Audible, Oscar Nominee For Best Documentary Short Film


Audible is a short documentary film that follows the lives of a group of Deaf teenagers in their final year of high school and has earned an Oscar nomination for Best Documentary Short Film 2022. Here's everything you wanted to know about Audible.

Documentary short film Audible

Why the Title 'Audible'?

The title of the short documentary, Audible, plays on the double meaning of the word. On the one hand, it is, obviously, what can be heard, but in the sport of American football, audible is also a change of play in the defence ordered by the quarterback. The audible informs his teammates with a shout such as "Blue 42!" or "Texas 29!" (more information here).

What's It About?

Audible, which you can watch on Netflix, is 38 minutes long and revolves around Amaree McKenstry, a senior football player at the Maryland School for the Deaf, along several narrative threads: a winning streak of 42 consecutive victories they want to keep, the suicide of Amaree's Deaf friend, and the students' preparation for the challenges that await them after high school. Here is the official synopsis from Netflix:

Audible is a cinematic and immersive coming of age documentary following Maryland School for the Deaf high school athlete Amaree McKenstry and his close friends as they face the pressures of senior year and grappling with the realities of venturing off into the hearing world. Amaree and his teammates take out their frustrations on the football field as they battle to protect an unprecedented winning streak, while coming to terms with the tragic loss of a close friend. This is a story about kids who stand up to adversity. They face conflict, but approach the future with hope – shouting out to the world that they exist and they matter

This is the official Netflix trailer (English subtitles):

How Did the Idea For the Documentary Come About?

The documentary's director, Matthew Ogens, had previously directed numerous documentaries, primarily interested in telling the stories of underrepresented groups. Ogens lived 30 miles away from the Maryland School for the Deaf, so he was familiar with the school and worked on this project for several years until he approached Netflix, but needed to bring in a prominent figure in the Deaf community to properly focus the documentary. That figure was Nyle DiMarco, one of the executive producers of the short film.

The connection between the famous Deaf model and the Maryland School for the Deaf is strong, as Nyle attended the school and his brother Neal DiMarco played for its football team. Neal, who also appears in the documentary, is probably the least known of the three brothers (Nyle, Nico and Neal): he was an assistant coach for the Maryland school's football team from 2015-2020, played four seasons for the Gallaudet University team and, in July 2021, was named head coach at Maryland.

The three DiMarco brothers: Nyle, left, Neal, centre, and Nico, right (photo:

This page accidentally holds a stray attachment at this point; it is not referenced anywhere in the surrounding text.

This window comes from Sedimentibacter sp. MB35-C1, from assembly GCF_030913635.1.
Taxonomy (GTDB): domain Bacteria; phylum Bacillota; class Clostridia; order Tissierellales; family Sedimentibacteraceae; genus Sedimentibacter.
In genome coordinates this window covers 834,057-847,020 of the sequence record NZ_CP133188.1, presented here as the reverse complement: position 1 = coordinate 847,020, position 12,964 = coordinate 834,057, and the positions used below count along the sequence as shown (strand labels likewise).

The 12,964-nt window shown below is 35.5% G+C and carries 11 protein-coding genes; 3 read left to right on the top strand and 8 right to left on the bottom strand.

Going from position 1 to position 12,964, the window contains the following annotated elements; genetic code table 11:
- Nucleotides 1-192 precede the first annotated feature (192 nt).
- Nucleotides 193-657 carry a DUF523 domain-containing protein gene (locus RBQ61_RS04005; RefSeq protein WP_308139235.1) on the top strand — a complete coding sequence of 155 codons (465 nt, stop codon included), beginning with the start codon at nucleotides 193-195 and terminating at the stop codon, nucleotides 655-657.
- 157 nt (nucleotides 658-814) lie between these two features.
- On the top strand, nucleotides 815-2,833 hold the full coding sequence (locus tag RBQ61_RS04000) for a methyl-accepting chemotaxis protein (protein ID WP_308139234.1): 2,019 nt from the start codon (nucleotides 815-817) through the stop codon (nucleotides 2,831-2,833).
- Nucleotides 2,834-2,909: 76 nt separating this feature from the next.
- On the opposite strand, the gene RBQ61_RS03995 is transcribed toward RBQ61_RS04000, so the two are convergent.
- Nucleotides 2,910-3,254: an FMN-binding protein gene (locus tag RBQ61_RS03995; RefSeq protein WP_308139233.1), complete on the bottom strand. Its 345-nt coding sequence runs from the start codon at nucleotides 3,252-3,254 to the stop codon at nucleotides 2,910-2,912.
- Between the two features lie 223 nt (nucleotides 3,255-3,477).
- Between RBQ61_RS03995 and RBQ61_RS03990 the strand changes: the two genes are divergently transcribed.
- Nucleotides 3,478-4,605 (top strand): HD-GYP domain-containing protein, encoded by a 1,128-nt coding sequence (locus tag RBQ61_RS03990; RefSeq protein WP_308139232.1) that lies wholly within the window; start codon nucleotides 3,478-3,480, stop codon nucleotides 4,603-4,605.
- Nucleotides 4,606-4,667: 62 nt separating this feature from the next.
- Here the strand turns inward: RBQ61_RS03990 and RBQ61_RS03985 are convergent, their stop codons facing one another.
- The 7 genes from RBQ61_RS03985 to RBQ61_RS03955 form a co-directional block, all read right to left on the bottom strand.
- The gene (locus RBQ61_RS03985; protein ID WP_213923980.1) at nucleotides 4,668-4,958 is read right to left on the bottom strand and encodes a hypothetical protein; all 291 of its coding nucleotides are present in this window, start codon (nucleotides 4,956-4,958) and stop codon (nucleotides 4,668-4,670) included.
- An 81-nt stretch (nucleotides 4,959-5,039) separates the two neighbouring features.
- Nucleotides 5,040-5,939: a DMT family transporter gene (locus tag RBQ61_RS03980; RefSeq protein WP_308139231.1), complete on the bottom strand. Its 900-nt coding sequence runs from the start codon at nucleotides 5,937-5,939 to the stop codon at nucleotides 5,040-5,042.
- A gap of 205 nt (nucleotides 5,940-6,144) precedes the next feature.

Ogens learned some basics of American Sign Language before filming began, and in the end the documentary was shot just before the start of the COVID-19 pandemic in 2020. This was the director's take on Sign Language:

It’s a very beautiful and nuanced language because it’s not just the hands — it’s also body language and facial expressions. It’s a very physical language and very tough to learn, but I learned as much as I could. It’s not like I could get fluent in six weeks, but learning some of the basics at least shows some respect.

The critics also highlight the excellent sound editing, as the director wanted the documentary to be immersive for both hearing and Deaf viewers: "It can be visually stunning and its sound design may be the best use in any documentary I’ve ever seen. Its story resonates powerfully" (

Multiple Realities Of a Deaf

The documentary shows other realities of deaf people rarely represented in cinema, such as the suicide of a close friend of Amaree's after being transferred to an integration school with hearing students, where he was harassed for being Deaf and using hearing aids. Or the LGTBIQ+ reality represented by Amaree's friend and cheerleader of the football team, Jalen, who closes the documentary with a powerful and beautiful reflection on life.

Jalen (right), one of the main characters of the short documentary film Audible, represents the LGTBIQ+ reality of the deaf community

The problems and difficulties in life that a Deaf person can have are the same as any other person, yet most of the Deaf characters portrayed in film have been "whitewashed", showing only that they are deaf, often we know nothing more about them.  Nyle DiMarco has been trying for some years to show other realities (as in Deaf U) and the intricate lives that Deaf people also have. In this regard, he said:

It just goes to show that there is no one right way to be deaf. One thing that that I love about Amaree, is that he throws out the misconception of deaf people that we're all monochromatic or live a specific existence.

Poster del cortometraje documental Audible de Netflix


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